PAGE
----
During 1974, the band cooperated with Bata Kostić, guitarist of the band YU grupa, which were one of the pioneers in combining folk music elements with rock on the former Yugoslav rock scene.[1] Bregović would later state on number of occasions that this studio cooperation influenced Bijelo Dugme's folk rock sound.[1] Cooperating with producer Nikola Borota Radovan, the band recorded "Top" ("Cannon") and "Ove ću noći naći blues" ("This Night I Will Find the Blues"). Borota offered these recordings to the Sarajevo-based record label Diskoton. The music editor Slobodan Vujović refused them, stating that there was already a great number of signed acts and that Bijelo Dugme would have to wait for at least six months for the single to be released.[1] This is widely considered the greatest business mistake in the history of Yugoslav record publishing.[1] On the same day the band were refused by Diskoton, they signed a five year contract with Zagreb-based Jugoton, which released the songs on the 7" single.[1] The band started promoting the single, performing mostly in smaller towns.[1] Soon after, Stanković was excluded from the band and Redžić was invited to return.[1] The following 7-inch single, featuring songs "Glavni junak jedne knjige" ("The Main Character of A Book"), with lyrics written by poet Duško Trifunović, and "Bila mama Kukunka, bio tata Taranta" ("There Was Mommy Kukunka, There Was Daddy Taranta"), was almost at the same time released by both Jugoton and Diskoton, as Bregović signed contracts with both of the labels.[1] This brought huge press covering and helped the record sail.[1] The band had their first bigger performance at the 1974 BOOM Festival in Ljubljana, where they were announced as "the new hopes".[1] The song "Ove ću noći naći blues" they performed at the festival was released on the double album BOOM Pop Festival Ljubljana '74.[2] The band spent the summer performing in Cavtat and preparing songs for their first album.[1] They soon released their third single, with the songs "Da sam pekar" ("If I Was a Baker") and "Selma" (with lyrics written by poet Vlado Dijak). This single saw huge success, bringing them large media attention.[1]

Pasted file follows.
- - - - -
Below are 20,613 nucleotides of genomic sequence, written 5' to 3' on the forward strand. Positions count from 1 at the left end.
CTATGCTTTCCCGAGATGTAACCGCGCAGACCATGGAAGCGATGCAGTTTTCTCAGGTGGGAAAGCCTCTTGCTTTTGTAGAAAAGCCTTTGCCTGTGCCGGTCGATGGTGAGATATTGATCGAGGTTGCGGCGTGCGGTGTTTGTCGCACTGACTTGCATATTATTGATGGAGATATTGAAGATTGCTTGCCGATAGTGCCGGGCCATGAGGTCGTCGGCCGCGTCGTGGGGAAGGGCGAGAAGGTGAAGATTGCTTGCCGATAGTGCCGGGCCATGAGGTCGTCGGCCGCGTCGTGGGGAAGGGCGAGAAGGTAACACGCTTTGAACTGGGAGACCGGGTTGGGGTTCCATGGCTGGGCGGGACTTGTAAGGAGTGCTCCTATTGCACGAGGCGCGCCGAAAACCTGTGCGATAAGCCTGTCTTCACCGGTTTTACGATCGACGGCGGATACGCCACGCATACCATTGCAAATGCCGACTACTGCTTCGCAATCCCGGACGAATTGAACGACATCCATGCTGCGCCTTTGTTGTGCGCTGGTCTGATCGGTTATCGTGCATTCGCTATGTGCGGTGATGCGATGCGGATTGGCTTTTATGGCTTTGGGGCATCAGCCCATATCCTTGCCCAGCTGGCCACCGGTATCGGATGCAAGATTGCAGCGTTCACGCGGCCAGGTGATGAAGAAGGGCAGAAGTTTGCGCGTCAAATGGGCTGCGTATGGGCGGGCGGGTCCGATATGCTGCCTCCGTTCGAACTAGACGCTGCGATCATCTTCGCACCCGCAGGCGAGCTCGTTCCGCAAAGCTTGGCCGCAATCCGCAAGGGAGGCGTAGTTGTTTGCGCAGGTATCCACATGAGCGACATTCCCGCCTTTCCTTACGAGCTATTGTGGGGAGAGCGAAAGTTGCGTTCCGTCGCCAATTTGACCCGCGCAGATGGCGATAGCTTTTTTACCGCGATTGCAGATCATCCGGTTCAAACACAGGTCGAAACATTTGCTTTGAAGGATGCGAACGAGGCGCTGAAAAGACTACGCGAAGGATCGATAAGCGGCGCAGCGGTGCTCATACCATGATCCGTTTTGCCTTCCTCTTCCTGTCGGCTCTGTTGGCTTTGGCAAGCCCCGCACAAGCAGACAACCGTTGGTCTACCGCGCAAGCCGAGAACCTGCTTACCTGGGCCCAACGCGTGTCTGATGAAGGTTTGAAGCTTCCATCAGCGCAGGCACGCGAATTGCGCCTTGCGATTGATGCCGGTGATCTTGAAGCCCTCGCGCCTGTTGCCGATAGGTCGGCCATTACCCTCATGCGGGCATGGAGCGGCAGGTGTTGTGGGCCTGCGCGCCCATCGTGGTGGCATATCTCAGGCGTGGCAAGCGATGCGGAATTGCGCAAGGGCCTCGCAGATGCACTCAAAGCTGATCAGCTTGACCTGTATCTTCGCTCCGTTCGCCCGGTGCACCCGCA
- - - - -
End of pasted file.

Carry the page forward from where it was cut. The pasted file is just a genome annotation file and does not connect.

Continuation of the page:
During September the band performed as the opening band for Tihomir "Pop" Asanović's Jugoslovenska Pop Selekcija, and during the October, in studio Akademik in Ljubljana, they recorded their debut album Kad bi' bio bijelo dugme.[1] Several days before the album release, wanting to appear in the media as musch as possible, Bijelo Dugme performed at the Skopje festival, playing a song by Grigor Koprov. Bregović later described this event as "the greatest disgrace in Bijelo Dugme's career". Bebek sung in bad Macedonian, and the band did not fit in well in the ambient of a pop festival.[1] On the next evening, the band performed, alongside Pop Mašina, Smak and Crni Biseri, in Belgrade's Dom Sindikata at the Radio Belgrade show Veče uz radio (Evening by the Radio) birthday celebration and won the audience.[3] At the time, Bijelo Dugme cooperated with manager Vladimir Mihaljek, who managed to arrange the band's appearance on Korni Grupa's farewell concert, which won them new fans, as about 15,000 members of audience were thrilled with Bijelo Dugme's performance.[3]